New Year, new missions for Air Force Reserve
By Staff Sgt. Jennifer Gregoire, Air Force Reserve Command Public Affairs
/ Published October 24, 2005
ROBINS AIR FORCE BASE, Ga. -- In the New Year, Citizen Airmen will see some new missions headed their way as they continue their efforts to fight and support the Global War on Terrorism.
Responding to the active-duty Air Force’s needs, reservists will take part in Future Total Force initiatives which will test new organizational constructs to integrate air reserve component personnel and active duty in virtually every facet of Air Force operations.
“In order to make the Future Total Force a reality, the Air Force will conduct a number of test cases to serve as proofs of concept. Initially the program involves six initiatives that are designed to improve our nation’s combat capability,” said Lt. Gen. John Bradley, commander of Air Force Reserve Command, here. “Three of the initiatives directly affect AFRC and will hopefully lead to less involuntary mobilizations in the future and more opportunities to retain our Air Force’s seasoned professionals in the Reserve.”
One test initiative will integrate reservists into all mission areas of the Air Warfare Center, Nellis AFB, Nev. Growing rapidly, the Air Warfare Center is starting new operations that require a new way of doing business. Using full-time reservists, called Active Guard and Reserve, the initiative is expected to alleviate the center’s high training loads, high operations tempo, limited surge capability and low experience levels. On Dec. 17, the center took its first step into the Future Total Force when Lt. Col. John Breeden assumed command of the center’s 11th Reconnaissance Squadron. As the first reservist to command a permanent active-duty squadron, he is responsible for Predator Unmanned Aerial Vehicle operations.
Another test initiative will incorporate reserve component Airmen into Predator operations along the southern border states. Texas and Arizona Air National Guard units will also take on Predator missions, and the Air Force Reserve will become further involved at stateside locations to be determined in the near future. The low turnover rate of the Guard and Reserve will significantly reduce the Air Force’s training costs associated with this mission. Dr. James Roche, Secretary of the Air Force, calls the new operations the “crown jewel of tomorrow’s Air Force.”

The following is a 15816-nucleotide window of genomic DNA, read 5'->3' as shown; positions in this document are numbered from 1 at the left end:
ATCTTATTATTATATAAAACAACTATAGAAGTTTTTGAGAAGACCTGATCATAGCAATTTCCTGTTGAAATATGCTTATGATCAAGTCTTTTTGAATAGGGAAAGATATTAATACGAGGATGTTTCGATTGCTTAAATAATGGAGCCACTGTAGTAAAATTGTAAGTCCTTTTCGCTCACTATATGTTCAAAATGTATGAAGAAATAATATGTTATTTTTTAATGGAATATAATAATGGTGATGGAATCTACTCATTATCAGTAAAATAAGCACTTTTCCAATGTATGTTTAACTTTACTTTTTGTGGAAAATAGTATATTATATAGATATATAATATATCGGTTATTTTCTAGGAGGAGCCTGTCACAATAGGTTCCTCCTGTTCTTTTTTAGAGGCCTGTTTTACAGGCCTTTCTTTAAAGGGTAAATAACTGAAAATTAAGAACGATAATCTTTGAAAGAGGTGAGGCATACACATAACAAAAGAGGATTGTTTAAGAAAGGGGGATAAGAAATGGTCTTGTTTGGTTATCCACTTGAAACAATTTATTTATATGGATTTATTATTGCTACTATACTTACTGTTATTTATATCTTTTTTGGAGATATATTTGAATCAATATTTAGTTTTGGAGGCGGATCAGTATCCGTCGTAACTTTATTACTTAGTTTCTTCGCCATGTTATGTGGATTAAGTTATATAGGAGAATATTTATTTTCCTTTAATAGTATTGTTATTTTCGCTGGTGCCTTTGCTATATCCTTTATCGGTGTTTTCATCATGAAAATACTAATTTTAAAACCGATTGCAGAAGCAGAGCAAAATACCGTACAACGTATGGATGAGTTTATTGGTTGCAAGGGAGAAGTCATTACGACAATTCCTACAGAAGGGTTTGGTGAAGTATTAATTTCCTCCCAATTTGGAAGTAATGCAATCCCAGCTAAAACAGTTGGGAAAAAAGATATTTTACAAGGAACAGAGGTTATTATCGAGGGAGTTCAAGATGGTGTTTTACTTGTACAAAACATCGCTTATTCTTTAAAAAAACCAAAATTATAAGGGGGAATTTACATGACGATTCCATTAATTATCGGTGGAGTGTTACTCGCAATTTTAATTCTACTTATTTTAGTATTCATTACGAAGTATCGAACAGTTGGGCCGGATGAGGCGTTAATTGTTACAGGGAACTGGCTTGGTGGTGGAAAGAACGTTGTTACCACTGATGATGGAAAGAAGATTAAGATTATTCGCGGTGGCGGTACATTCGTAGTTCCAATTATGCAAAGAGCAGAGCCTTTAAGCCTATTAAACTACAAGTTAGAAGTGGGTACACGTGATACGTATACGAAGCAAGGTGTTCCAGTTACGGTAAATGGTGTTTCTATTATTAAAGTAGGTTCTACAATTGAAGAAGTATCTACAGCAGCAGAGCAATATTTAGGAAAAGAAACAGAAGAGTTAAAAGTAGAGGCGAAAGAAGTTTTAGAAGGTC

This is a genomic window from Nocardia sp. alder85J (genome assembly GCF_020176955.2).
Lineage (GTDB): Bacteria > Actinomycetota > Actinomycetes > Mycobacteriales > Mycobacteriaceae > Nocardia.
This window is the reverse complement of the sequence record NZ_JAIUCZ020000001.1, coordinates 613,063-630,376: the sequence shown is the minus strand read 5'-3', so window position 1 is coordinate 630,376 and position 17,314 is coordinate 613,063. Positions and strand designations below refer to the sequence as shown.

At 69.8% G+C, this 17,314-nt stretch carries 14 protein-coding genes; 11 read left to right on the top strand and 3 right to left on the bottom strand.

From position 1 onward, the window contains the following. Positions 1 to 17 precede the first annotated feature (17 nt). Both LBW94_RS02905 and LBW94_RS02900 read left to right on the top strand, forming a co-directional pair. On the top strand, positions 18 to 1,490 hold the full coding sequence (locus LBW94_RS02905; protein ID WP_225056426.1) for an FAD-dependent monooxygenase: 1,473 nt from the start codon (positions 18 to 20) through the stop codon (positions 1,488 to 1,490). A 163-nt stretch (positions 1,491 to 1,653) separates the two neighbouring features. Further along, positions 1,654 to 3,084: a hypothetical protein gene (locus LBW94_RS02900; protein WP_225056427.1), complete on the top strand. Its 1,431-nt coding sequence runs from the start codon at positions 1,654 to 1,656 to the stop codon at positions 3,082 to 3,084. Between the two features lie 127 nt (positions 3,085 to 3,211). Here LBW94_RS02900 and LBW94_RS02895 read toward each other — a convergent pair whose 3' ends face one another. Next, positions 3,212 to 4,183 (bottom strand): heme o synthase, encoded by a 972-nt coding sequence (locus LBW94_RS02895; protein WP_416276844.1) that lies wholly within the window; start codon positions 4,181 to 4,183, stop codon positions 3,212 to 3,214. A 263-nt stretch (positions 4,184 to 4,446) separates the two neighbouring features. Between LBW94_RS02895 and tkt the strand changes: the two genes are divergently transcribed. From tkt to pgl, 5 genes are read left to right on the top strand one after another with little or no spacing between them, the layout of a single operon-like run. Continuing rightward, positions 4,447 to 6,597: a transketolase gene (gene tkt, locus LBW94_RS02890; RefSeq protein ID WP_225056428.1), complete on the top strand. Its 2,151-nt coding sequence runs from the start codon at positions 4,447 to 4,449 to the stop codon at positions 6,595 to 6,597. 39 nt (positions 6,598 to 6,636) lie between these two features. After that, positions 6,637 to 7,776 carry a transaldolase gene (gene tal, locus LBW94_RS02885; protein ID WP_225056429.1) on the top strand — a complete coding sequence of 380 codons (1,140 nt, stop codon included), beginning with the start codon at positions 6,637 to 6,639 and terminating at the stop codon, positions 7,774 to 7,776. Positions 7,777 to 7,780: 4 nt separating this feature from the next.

The last test initiative impacting AFRC will partner the active duty’s 388th Fighter Wing with the Reserve’s 419th Fighter Wing. Both units fly the F-16 and are located at Hill AFB, Utah. The goal is to accommodate peacetime training and wartime operations. Consolidating the F-16 resources will put the reservists into a position to help train the less-experienced active-duty members and increase their operational capability. For this initiative, planners will use the associate unit structure where both wings have their own commander and separate chains of command.
“For decades we’ve had Reserve associate unit successes with our mobility units, but we’ve never done it for the combat world,” said Col. Gregory Vitalis, chief, Programs Division, AFRC Plans and Programs Directorate. “Looking ahead we will be a smaller, more capable force, and our long-term goal is for the Reserve, Guard and active duty to better integrate their efforts as single entity.”
Successes with Reserve associate units, a generally more experienced force than their active-duty counterparts, and the ability to provide nearly 20 percent of the Air Force’s capability with approximately 4 percent of the Air Force’s budget are just some strengths AFRC brings to Future Total Force.
“Integrating Reserve and active-duty units makes sense and is being reviewed for every weapon system and every major command that AFRC is a joint partner in,” said Brig. Gen. Martin Mazick, director, AFRC Operations Directorate. “Future Total Force is just another step to keep us relevant and ready.”
As technology and new weapon systems increase the capability of the Total Force, less weapons systems are needed to provide today’s level of combat and airlift power. Officials at the headquarters say that what becomes more vital than the hardware is the pool of experienced professionals who train, mentor and provide a surge capability when needed.
This means having the right people at the right place at the right time, said Maj. Gen. Charles Stenner, director, AFRC Plans and Programs Directorate.
“If we have to mobilize during a steady state of operations, we know our force is not balanced,” said General Stenner. “Future Total Force will help us find that balance. It will help us get into the right missions and keep us relevant to the active-duty Air Force.”
Also, officials say the goal of the Future Total Force initiatives is to test new ways to balance the advantages and costs of each component – and see how each one most efficiently and effectively fits into tomorrow’s training and frontline missions.
“We know our Air Force wouldn’t be able to perform its mission without the Reserve,” said General Mazick. “What we bring to the Air Force as a capability is priceless.”